Europe standing up to the US on Taiwan is common sense not heresy
When Macron called for European strategic autonomy away from Washington, he was only saying out loud what many in the EU increasingly think about US-China tensions
“When all men think alike, no one thinks very much.”
In contrast to German Chancellor Olaf Scholtz’s visit to China in November, French President Emmanuel Macron’s recent visit has caused a large backlash among western chancelleries and in the mainstream media. This is particularly due to two interviews Macron gave, to Politico and Les Echos respectively. He uttered apparently “transgressive” words – but they have been received as heretical.
Macron said that Europe must reduce its dependency on the United States and avoid getting dragged into a confrontation between China and the US over Taiwan. He claimed that: “The paradox would be that, overcome with panic, we believe we are just America’s followers… The question Europeans need to answer… is it in our interest to accelerate [a crisis] on Taiwan? No. The worse thing would be to think that we Europeans must become followers on this topic and take our cue from the US agenda and a Chinese overreaction.”
The EU president, Charles Michel, added that European leaders were becoming increasingly favourable toward the French president’s aims for “strategic autonomy” away from the US.
Contrary to media spinning, Macron did not object to EU support for Taiwan. He just said that the timing and pace of western reaction to Chinese threats against the island should not be an exclusively American prerogative.
Someone correctly emphasised that reducing its dependency on the US implied an EU with a single view. However, the lack of a common European view on China comes from some EU institutions and members’ blind commitment to follow the US line without even discussing its merits and potential consequences. A typical “groupthink” position.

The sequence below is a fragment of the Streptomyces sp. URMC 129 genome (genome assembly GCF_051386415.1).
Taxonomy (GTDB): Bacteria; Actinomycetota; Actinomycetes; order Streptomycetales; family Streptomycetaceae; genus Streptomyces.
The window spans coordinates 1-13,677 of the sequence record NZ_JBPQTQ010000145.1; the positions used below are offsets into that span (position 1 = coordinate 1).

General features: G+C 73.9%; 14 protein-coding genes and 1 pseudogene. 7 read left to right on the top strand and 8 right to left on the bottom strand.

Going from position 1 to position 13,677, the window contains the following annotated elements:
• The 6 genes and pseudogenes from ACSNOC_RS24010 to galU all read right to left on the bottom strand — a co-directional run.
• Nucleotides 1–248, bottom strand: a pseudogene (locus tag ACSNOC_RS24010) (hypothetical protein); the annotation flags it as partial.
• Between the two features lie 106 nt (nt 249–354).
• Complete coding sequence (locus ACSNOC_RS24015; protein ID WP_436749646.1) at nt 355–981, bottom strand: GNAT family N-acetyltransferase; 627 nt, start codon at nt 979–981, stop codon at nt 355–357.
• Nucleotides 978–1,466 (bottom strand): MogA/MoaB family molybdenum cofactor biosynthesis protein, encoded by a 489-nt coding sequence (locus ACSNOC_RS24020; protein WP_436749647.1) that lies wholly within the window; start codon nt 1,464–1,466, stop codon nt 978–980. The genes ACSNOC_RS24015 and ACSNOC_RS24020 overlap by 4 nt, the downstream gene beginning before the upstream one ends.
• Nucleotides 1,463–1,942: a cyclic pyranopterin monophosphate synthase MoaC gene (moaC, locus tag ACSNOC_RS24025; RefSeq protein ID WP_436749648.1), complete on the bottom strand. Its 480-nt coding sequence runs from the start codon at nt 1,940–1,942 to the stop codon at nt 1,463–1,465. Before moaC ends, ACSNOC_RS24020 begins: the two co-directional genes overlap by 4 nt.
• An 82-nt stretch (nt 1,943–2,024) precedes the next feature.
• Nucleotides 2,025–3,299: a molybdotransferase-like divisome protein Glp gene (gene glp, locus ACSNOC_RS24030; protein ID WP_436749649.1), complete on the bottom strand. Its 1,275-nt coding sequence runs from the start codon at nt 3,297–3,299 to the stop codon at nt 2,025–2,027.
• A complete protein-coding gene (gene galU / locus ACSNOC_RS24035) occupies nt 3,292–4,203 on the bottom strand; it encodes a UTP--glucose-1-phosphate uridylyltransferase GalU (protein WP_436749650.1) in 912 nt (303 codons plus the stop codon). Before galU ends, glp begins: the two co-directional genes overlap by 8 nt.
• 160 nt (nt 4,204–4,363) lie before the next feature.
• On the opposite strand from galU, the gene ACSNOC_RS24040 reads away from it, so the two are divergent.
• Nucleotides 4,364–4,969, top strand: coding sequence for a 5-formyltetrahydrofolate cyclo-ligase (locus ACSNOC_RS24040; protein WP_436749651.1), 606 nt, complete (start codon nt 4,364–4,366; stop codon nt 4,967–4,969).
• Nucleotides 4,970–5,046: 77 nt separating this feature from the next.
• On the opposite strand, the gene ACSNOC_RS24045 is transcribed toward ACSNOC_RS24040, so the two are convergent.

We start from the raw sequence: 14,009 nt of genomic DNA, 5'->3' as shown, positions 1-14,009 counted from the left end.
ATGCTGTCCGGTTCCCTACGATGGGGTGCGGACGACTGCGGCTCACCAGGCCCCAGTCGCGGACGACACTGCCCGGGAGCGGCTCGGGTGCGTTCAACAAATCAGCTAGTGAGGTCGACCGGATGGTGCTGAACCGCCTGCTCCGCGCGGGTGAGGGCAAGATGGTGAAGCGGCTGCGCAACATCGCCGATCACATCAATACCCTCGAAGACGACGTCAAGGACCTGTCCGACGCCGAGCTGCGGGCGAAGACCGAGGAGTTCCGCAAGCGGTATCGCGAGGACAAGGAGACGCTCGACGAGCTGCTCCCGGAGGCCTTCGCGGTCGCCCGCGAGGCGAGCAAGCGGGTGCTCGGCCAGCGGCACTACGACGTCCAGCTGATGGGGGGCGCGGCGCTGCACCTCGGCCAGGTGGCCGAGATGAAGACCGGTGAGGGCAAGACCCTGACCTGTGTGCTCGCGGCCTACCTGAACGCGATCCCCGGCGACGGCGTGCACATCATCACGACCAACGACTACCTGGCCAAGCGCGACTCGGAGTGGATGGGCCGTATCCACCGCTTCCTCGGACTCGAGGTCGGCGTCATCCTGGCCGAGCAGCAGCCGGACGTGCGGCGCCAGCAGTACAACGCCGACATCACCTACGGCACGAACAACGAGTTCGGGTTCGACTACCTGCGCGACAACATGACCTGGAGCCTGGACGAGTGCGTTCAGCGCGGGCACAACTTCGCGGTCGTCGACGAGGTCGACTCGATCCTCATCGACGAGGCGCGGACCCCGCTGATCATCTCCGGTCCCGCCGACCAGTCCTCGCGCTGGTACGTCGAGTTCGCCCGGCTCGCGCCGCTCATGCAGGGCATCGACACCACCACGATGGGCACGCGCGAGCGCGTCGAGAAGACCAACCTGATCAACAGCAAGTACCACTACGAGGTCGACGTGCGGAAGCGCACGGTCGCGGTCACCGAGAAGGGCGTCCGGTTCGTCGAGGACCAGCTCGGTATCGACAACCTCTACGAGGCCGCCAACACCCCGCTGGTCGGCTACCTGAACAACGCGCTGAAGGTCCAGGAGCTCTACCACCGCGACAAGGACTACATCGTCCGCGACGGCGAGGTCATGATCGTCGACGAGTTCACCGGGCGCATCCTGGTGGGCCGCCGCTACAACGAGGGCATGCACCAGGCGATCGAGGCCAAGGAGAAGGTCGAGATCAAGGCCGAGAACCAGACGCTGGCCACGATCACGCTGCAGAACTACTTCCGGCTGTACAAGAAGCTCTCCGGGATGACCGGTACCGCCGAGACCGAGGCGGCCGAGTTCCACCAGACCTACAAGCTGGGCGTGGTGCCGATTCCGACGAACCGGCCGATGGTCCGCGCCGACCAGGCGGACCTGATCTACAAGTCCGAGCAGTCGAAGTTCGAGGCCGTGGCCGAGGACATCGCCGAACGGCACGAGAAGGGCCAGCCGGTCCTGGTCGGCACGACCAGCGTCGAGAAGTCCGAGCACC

Former US Treasury secretary Hank Paulson presciently warned earlier this month about the potential dangers of relying on such groupthink. “If America goes too far curtailing trade and investment with China and we go far beyond what our allies and partners want to do, the result will be to isolate the US,” he said.
Unfortunately, groupthink has framed the whole debate on China in contradiction to Paulson’s warning.
Conventional “wisdom” dictates that Europe cannot defeat Russia in Ukraine without America’s continued leadership and, therefore, that “the price of America’s sustained support for Ukraine will be for Europe to come around to Washington’s way of thinking on China”.
Leaving aside the irony that those advocating such a line also recognise that Biden’s strategy regarding China is dangerous, the real question should not be if Europe can defeat Russia without the US’s continued leadership, but if America can contain China without Europe’s support.
The bottom line is that Macron said out loud what many Europeans really think about the US and China, ie “[they] are less comfortable getting dragged into a confrontational approach that they sometimes see as more linked to the United States’ fears of losing its global primacy than sound policymaking”.
Considering that the US-China political dynamic is in a dangerously escalatory phase, Macron simply tried to convey some common sense. It would be preposterous to attack him for that.
After all, when even well-known China hawks in Washington, such as Michael Pillsbury, are concerned that – as occurred in Europe before the First World War – the US and China seem to be sleepwalking towards conflict, it should not be a surprise that some European chancelleries not affected yet by groupthink on China might be anxious.
Once again, the debate about Taiwan and western relations with China is twisted by apparent amnesia about some incontrovertible facts.
China’s assertive posture towards Taiwan is not the result of a sudden imperialistic drive of its leadership, aiming to both absorb and crush its democracy; it is rather the consequence of the fact that its sovereignty over the island was de facto recognised by the US almost half a century ago.